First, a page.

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FEATURE: Center of attention

The supermarket industry is off-center. While resources and merchandising efforts have been concentrated on the high-profile perimeter perishables departments, the industry has taken its eye off the traditional "center store" grocery aisles, allowing the vultures to swoop in. Sales are being picked off by mass merchandisers, supercenters, drug stores, convenience stores, pet stores, dollar stores, limited-assortment stores, restaurants, and takeout joints, as well as those very same perishables departments.

"Traditional grocers are focused more on the perimeter departments and have added more upscale items as a way of differentiating it," says Pat Turpin, managing director and head of the Food & Beverage Group at USBX Advisory Services in Santa Monica, Calif. "I think that strategy makes sense, but at some point they either need to reconstruct the store and shrink the center store, allowing for much bigger perishables departments, or they need to reinvent center store -- one of the two."

"Much of the focus in recent years has been on the perimeter, to a large extent at the expense of center store," says Mark Baum, e.v.p. of the Grocery Manufacturers of America in Washington, D.C. "Yet we feel very strongly that there should be a growing importance placed on center store. It is still the engine in grocery. It has the lion's share of sales." He adds that center store also still accounts for a large portion of sales growth.

And the folks at Supervalu are determined that it stay that way. The Minneapolis-based wholesaler has classified grocery categories into two classes: "attack" categories in which supermarkets have seen a 1 percent or more erosion, and "defend" categories, which the company sees as being at risk of losing sales in the future, like cereal and coffee. "What we do is apply good category management principles across those categories, take a look at the SKU assortment and how we're promoting those products," says Michael Jackson, e.v.p., president, and c.o.o., Distribution Food Companies at Supervalu.

Supervalu examines the anchors, or Key Value Items (KVIs), in the category and makes sure that they're priced accordingly. "You think of those as transaction starters," Jackson says. "You have to be right on those, so we're sure we're priced right on them." Items are priced according to the mass channel, category killers, and other key competitors. "Then we put the KVIs into Scripted Ends, where we put together display-planning tools and merchandise the end caps to expose consumers to the KVIs, or some of the products in those categories that we want to use to draw them back into center store."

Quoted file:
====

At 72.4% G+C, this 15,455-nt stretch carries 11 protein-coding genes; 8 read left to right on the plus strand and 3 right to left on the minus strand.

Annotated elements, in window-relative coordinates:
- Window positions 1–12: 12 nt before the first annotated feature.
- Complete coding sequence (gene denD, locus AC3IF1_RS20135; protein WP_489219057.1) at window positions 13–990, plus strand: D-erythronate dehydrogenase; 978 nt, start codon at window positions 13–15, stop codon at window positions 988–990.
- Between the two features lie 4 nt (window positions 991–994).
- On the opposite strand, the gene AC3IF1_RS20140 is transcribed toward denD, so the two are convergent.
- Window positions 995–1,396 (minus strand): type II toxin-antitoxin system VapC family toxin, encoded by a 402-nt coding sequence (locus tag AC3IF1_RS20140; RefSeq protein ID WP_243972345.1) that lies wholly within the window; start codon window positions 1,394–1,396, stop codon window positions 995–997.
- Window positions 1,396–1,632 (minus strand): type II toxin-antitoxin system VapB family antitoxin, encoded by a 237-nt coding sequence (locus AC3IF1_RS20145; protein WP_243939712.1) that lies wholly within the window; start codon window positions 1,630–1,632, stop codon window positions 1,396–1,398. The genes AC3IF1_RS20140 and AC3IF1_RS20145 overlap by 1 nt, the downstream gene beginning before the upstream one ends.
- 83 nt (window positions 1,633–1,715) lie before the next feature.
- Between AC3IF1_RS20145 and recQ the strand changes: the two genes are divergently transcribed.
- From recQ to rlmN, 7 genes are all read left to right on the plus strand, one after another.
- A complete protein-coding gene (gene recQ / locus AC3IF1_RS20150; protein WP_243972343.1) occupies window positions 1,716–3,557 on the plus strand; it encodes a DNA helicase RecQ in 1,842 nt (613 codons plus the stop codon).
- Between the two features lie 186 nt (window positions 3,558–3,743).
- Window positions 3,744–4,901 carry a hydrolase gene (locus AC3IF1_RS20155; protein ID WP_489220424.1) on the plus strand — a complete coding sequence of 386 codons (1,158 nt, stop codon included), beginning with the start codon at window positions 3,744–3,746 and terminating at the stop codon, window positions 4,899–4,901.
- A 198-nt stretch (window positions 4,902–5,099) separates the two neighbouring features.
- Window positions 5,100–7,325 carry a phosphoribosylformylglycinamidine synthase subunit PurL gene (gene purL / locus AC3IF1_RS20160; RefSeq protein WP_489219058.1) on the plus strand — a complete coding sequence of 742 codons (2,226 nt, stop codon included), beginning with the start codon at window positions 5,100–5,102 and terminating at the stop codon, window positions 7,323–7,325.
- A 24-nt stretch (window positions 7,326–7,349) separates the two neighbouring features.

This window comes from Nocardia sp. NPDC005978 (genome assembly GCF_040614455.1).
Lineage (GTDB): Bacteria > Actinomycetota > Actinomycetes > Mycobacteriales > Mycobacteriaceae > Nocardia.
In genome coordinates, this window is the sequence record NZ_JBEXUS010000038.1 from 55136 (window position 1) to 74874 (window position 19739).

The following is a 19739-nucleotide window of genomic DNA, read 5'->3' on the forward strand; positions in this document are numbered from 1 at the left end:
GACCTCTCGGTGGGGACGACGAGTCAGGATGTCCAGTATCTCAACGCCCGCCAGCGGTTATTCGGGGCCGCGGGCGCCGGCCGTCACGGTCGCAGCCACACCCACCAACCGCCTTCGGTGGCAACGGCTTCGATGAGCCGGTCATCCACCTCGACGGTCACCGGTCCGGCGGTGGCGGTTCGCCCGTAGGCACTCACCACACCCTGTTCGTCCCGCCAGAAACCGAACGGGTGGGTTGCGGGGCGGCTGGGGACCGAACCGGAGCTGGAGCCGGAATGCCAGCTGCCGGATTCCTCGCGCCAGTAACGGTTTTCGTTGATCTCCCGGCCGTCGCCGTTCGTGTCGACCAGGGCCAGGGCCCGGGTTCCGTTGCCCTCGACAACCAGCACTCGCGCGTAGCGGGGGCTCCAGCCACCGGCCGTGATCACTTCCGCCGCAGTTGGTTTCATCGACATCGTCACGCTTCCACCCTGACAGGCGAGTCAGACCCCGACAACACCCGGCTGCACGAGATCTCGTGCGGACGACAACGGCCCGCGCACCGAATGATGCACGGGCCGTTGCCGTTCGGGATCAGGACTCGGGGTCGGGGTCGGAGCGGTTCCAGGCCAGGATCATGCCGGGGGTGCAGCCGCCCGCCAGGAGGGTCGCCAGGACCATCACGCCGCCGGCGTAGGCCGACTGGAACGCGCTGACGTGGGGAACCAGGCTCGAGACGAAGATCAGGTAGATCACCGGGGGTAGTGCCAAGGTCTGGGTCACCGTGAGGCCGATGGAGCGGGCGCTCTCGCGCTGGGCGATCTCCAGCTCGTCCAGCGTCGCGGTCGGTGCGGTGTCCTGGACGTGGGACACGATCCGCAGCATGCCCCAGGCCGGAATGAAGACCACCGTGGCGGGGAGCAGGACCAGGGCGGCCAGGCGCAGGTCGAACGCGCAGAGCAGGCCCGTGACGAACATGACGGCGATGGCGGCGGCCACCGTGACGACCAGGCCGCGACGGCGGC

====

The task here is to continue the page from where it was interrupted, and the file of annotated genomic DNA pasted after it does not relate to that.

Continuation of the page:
Jackson says that to date, the bulk of the erosion has been in nonfood grocery categories, like laundry detergent and paper products. The program has been successful, with sales up as much as $1.50 per customer in center store items. "We've still got the store traffic," Jackson says. "The key is to get the customers back into those aisles when they are buying in a mass merchandiser, supercenter, or someplace else. The key is building the sales per transaction."

That requires investing in center store. "As an industry, we focused on the perimeter and perishables departments, and maybe we neglected the center store somewhat," Jackson concedes. "If we put half as much focus on center store again, which we're starting to, we can bring it back. But we've got to put the same energy into it like we did with the perishables."

Home economics

Some of that energy also has to be put into teaching consumers what to do with those center store products. Cooking is rapidly becoming a lost art. Today there's a whole generation that doesn't have the knowledge -- or desire -- to cook.

"There is a decreasing percentage, year over year, in the number of households that actually prepares a meal fully from scratch," says Turpin. "Stats now show the typical household is looking for a meal that can be prepared in less than 12 minutes. Consumers are time-starved."

"Most high schools got rid of home economics about 20 years ago," says Bill Sinnott, group president of Ryan Partnership, a consulting firm based in Wilton, Conn. "I think one of the things you need to do is to tell people what to do with the products. Maybe it's as simple as recipes or serving suggestions, but I think it's critical to get the message out: This is a can of soup. All you do is open it up and add some water. It sounds simple, but there are a lot of people who don't know that."

The industry can play a role in making basic cooking fun again, says Denise M. Morrison, president global sales and chief customer officer at the Campbell Soup Co. in Camden, N.J. "There's an opportunity for an educational program in schools where home economics has been eliminated with budget cuts," she says. "That was the place where young people were essentially taught how to cook. There might be some industry initiatives around -- like sponsoring a class -- that could be pretty interesting."

Or it could be as simple as using the store itself to make it easier for the consumer to cook. "There are some stores I've been in where they actually have copy in the aisles, built into the architecture of the section, that gives the consumer instructions such as 'Have you tried this recipe?' and lists the ingredients or makes a suggestion as to which wine goes well with a particular food."

"Some of our members do offer cooking schools," says Michael Sansolo, s.v.p. of the Food Marketing Institute in Washington, D.C. "It is a very creative solution that can be used to win over the next generation of shoppers who've grown up cooking less than any previous generation. We're going to have to be more creative. Many retailers are running ads about the ease with which you can make a meal. Nutrition is big and menu planning is big, and it certainly seems to be a win-win there.